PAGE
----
Monday, June 27, 2016

The Evolution of Western Wear


...With their apparel sometimes proving inadequate to long days in the saddle, American cowboys subsequently bought, or made, clothes designed to meet the needs of their profession. Fancy embellishments on cowboy clothes would come slowly, grounded in practical considerations for structure or durability.

Sombreros to Stetsons

Long before cowpunchers began trailing beeves out of Texas in the 1860s, Hispanic horsemen tended vacas, Spanish for cattle, in Mexican Territory from Tejas to California. Known as “vaqueros,” these mounted herdsmen wore flashy garments: wide-brimmed sombreros, short waistcoats and jackets, colorful serapes, leather chaparreras over short pantaloons and tall-topped boots.

In a fatal decision to populate the area, the Mexican government invited American settlers to immigrate. As Texian cattlemen appropriated Mexican cattle and land, they adopted elements of the vaquero’s working attire. Modern buckaroos throughout the Southwest inherited much of their forebearers’ culture, including their name—an imprecise rendering of the word vaquero.

The dimensions of the sombrero overwhelmed the anglo interlopers who wore small-billed caps, slouch hats, bowlers and derbies. In 1865, Philadelphia hatmaker John B. Stetson designed a more modest version that still sheltered its wearer from the sun and rain. Stetson’s “Boss of the Plains,” originally a hand-felt design meant to amuse traveling companions on a tour of the American West, quickly became the first, and arguably the most distinct, identifiable part of a cowboy’s ensemble.

Cowboy Boots

The cowboy boot came next, leaving an indelible footprint on the Western landscape.
American and European horsemen decamping for the West after the Civil War arrived wearing low-heeled stovepipe boots or military issue cavalry boots and Wellingtons—calf-high boots with a standard shoe heel. Immigrants traveling West by foot or on wagons or in trains wore Wellies, brogans, moccasins or even went barefoot.

None of these footwear options suited cowboys spending 10 to 12 hours at a time in the saddle. Cobblers in Coffeyville, Kansas, are generally credited with producing the first boots that satisfied the needs of drovers trailing herds through the area in the early 1870s. These boots featured round toes, narrow, reinforced arches and higher heels.

The first boots were custom made and handcrafted. They lacked the stitching and other ornamentation commonly seen on modern cowboy boots. Stitching would come about as a way to stiffen the tall leather shafts and keep them from slouching. Another shift in the boot’s design was the high, underslung heel—adapted from the similarly-styled “Cuban heel”—which helped prevent the rider’s foot from slipping through the oversize stirrups on Western saddles. (Some observers contend that the heel made cowboys feel taller and gave them a little swagger when they walked. The reality is probably a little of both.)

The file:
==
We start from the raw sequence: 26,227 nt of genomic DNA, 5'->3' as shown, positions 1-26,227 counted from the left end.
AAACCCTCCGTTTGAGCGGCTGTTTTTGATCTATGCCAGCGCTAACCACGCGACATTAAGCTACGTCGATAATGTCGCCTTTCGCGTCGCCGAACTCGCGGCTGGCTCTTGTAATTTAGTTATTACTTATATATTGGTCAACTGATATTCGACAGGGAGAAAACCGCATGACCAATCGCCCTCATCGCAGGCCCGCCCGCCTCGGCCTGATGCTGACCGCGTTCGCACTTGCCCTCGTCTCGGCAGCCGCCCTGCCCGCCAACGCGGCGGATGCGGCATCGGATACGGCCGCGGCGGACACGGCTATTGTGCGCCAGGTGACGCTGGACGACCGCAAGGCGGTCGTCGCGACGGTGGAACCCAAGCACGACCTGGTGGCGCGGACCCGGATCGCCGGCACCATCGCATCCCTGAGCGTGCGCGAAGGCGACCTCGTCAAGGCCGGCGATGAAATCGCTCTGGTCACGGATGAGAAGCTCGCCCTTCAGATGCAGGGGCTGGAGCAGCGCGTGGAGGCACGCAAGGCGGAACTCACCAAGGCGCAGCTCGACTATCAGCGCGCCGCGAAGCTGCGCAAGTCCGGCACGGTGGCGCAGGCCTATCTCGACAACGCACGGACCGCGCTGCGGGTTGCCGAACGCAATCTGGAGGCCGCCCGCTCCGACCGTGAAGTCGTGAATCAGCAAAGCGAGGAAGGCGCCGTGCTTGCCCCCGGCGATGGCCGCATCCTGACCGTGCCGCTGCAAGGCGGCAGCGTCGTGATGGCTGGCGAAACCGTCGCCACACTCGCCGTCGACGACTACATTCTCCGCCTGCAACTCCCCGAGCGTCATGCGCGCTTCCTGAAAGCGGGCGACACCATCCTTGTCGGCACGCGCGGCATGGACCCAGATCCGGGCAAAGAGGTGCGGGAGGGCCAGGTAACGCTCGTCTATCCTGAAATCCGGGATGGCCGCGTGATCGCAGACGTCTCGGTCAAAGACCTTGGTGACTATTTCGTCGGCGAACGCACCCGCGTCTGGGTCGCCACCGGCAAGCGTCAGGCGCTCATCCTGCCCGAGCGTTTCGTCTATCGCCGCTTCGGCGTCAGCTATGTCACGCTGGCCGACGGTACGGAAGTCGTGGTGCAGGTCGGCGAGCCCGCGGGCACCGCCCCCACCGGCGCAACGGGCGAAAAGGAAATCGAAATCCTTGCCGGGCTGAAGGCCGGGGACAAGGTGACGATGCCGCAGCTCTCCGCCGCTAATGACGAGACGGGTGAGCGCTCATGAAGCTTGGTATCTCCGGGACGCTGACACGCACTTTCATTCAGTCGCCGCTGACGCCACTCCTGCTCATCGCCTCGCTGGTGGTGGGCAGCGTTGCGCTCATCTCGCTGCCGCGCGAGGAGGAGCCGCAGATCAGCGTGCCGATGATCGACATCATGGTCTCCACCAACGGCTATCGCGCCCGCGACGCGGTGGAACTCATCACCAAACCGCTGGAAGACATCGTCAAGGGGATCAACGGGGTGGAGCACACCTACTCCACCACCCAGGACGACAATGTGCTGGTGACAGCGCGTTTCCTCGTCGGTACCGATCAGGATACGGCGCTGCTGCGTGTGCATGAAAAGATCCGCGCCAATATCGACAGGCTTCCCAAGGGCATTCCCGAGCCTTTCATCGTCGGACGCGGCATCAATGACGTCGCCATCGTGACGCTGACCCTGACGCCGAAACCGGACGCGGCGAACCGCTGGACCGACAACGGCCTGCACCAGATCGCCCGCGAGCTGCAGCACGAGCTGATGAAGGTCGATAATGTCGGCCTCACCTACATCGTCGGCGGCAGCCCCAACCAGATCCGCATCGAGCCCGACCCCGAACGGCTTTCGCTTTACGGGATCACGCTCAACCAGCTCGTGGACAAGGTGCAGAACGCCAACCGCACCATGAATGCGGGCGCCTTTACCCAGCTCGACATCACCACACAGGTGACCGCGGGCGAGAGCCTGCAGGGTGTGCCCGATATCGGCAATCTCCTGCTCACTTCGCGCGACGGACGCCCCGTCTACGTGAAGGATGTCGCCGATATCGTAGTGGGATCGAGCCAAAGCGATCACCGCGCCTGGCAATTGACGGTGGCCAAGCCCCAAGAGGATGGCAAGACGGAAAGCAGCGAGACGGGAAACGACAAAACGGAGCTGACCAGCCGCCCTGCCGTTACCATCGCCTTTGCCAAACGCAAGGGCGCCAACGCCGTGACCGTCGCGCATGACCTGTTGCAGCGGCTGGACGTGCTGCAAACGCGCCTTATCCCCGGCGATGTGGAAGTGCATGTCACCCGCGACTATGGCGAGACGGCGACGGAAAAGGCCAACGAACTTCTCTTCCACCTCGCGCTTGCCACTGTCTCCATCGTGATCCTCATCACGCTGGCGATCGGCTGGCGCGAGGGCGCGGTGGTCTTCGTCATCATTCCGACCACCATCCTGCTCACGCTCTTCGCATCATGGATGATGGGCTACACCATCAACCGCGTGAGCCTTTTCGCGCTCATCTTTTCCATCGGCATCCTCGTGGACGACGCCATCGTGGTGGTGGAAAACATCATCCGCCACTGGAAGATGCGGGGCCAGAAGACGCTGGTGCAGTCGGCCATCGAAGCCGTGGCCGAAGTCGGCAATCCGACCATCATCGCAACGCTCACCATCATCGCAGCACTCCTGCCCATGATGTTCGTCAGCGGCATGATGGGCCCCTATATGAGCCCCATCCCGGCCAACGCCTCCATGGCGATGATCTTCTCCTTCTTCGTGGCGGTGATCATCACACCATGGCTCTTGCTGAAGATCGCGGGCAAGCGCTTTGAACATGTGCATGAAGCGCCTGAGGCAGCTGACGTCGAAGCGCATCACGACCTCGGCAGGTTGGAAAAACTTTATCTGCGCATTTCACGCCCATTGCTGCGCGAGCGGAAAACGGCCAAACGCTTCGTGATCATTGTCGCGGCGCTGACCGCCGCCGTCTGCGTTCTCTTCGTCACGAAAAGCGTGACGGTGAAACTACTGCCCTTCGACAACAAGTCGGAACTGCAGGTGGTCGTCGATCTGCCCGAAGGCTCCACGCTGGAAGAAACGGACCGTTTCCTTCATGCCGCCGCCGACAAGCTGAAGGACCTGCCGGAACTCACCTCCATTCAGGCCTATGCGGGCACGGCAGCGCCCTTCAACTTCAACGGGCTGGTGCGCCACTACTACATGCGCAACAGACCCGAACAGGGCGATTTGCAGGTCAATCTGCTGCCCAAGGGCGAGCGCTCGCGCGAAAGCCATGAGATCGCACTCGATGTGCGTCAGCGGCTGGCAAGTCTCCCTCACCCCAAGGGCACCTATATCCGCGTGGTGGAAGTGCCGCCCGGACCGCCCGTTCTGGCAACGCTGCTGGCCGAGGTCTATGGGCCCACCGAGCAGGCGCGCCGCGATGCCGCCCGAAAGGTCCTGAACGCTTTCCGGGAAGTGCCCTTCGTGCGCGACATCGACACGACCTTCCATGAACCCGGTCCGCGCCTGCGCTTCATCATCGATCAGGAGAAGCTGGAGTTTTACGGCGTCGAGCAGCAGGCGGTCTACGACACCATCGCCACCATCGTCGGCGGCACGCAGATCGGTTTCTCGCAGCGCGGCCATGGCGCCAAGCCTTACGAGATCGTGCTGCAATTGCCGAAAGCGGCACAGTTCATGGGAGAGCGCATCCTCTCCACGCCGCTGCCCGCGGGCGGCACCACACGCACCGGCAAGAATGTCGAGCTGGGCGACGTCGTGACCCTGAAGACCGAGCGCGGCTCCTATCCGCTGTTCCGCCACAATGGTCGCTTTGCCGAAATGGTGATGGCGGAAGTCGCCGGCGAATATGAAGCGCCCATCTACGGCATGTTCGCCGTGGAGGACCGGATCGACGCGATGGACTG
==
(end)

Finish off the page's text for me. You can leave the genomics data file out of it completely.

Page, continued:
In 1879, H.J. “Joe” Justin moved to Spanish Fort, Texas, to make boots for cowboys herding cattle north. Justin and other pioneer bootmakers, such as Tony Lama and Sam Lucchese, soon dominated the cowboy market with their high quality, comfortable boots. Justin was the first firm to offer mail order boots, with a measuring system invented by Joe’s wife Annie. The system revolutionized custom bootmaking, making Justin famous throughout the West as it became settled.

Cowboy boots eventually became palettes for artistically-inclined bootmakers who were happy to oblige the vanities of preening cowpunchers and, later, Hollywood cowboy actors and Nashville musicians. The comfort and fit demanded by Western boot customers in the 1980s would radically change the components and construction of  cowboy footwear. Plain Wellingtons, known as “ropers,” became a fad in the 1980s, largely because of their shoe-like fit. In the early 1990s, technologically-advanced boots introduced by a new company, Ariat, revolutionized Western boots and created a whole subcategory of Western and riding boots...

I wonder what the robots will wear?

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